The lift and doors you just created use only 2 keys: Key0 (base) and Key1. You can also make movers with more than 2 keys, with a maximum of 8 keys. If you make such a mover with for example 4 keys, it will, when activated, move from Key0 to Key1, then to Key2 and then to Key3. There it will wait for a few seconds, and then it will return to Key2, then to Key1 and then back to Key0 where it will wait until it is activated again. To give a mover multiple keys, do the same as you did with Key1 in the lift example, but this time do it for Key2, Key3, etc... as well. But that's not all, you also have to tell the mover how many keys you want it to use. Right click on the mover and choose "Mover Properties". In the window that appears, expand "Mover" and there set NumKeys to the number of keys you are using. So if you use Key0, Key1, Key2 and Key3, set NumKeys to 4.
The mover properties.
The KeyNum propertie does the same as what you have done before to select a key of the mover. When you right click on the mover, expand Movers and there choose Key1, that is the same as setting KeyNum to 1 in the Mover Properties.
Most of the times you set KeyNum to 0 before saving and playing the map, but if you leave the KeyNum for example to 1, this gives another effect on the mover: if Key1 is the up position of a lift, and Key0 its down position, and you leave it to Key1 before saving, the lift will be up when you start the map. It will stay up until you activate it by touching it. Then in will wait for a few seconds, and then go down. Now it will stay down forever until you touch it again, but now it will not stay up forever, but go back down after a few seconds. So once you touched it, it acts like as if you set KeyNum to 0 before saving the map.
Moving the mover around in the editor
You can move almost anything in the editor (brushes, actors, ...), even movers. As you know by now, movers have more than one location, each Key has its own location. To move a certain Key of the mover, you first have to select that key and then move the mover around in the editor. If you move Key1, Key2, Key3, ... , or Key7, only that key will move. However, if you move Key0, all other keys will move as well. So if you made a lift that can rise etc..., and you want to place it somewhere else in the map, you only have to move Key0. Key1 will follow then.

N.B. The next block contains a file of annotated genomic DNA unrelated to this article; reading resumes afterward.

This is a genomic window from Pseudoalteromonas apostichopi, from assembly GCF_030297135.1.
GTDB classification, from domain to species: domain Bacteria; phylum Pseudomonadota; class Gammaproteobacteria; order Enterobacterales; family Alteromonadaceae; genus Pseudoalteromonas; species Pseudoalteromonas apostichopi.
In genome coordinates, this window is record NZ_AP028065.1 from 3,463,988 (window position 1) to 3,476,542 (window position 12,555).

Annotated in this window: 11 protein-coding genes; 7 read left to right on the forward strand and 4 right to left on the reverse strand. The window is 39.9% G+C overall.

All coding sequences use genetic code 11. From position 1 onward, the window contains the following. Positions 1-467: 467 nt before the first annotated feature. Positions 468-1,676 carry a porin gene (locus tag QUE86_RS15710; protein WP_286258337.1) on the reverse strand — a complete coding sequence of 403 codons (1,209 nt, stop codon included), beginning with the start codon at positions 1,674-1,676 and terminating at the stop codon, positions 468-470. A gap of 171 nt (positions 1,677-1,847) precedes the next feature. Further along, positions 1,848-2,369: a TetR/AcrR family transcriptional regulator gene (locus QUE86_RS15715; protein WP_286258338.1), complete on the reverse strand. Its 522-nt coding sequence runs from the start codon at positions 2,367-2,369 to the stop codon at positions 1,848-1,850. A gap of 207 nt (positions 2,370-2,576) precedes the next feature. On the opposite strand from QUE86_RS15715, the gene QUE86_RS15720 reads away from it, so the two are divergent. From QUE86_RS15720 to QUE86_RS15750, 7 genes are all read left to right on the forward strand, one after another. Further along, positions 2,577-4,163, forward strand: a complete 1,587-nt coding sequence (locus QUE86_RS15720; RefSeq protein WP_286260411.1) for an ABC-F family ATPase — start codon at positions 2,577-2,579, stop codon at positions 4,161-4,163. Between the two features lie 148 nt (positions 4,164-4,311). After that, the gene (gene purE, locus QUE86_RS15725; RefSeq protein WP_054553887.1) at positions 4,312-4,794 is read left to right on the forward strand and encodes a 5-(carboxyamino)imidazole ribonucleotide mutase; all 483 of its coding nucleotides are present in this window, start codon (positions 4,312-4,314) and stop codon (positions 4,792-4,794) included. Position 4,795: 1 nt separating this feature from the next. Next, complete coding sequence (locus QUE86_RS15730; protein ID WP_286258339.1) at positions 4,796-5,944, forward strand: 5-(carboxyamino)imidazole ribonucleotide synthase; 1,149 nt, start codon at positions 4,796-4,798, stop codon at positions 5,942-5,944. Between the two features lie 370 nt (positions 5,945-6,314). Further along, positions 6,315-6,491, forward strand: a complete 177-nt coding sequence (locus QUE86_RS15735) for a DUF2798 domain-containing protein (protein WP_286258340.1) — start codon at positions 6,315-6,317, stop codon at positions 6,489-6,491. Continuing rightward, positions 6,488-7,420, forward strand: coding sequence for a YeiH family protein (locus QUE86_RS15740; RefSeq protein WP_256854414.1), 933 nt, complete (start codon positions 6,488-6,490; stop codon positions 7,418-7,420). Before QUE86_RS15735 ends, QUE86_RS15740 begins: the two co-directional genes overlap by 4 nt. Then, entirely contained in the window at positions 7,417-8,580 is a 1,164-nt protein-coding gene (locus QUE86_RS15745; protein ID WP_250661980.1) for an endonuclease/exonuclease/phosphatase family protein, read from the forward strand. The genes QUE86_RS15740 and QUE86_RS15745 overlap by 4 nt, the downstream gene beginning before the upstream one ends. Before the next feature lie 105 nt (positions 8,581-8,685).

You can move the mover, but you also can rotate it. If you rotate Key0, the other keys will rotate as well, but the will not move.
This means if you have a door like this (the bright door represents Key0, the dark one Key1):
and you rotate Key0 90°, it will look like this:
and not like this as you might have hoped:
This means, if you have made a sliding door and want to use the same door again, but rotated 90°, and duplicated the first door and then rotated it, you have to reposition the second key before the door works the way you want it.
Basic Mover Properties
Every mover has a lot of properties, for example to change the speed, the sounds, etc... of the mover.
To open the Mover Properties of a mover, right click on it and select "Mover Properties". In there, expand "Mover".
The Mover Properties.
The most important Mover Properties are:
-bTriggerOnceOnly: If this is true, the mover will work only once, and after that never anymore.
-BumpType: Determinates what will make the mover start (if it is not a triggermover).
BT_PlayerBump: the mover will be activated when touched by a player
BT_PawnBump: the mover will be activated by a pawn, like rockets, crates, Nali, etc...
BT_AnyBump: the mover will be activated by players and by pawns
-KeyNum: the mover key you are editing, also the key the mover will have when you start the map.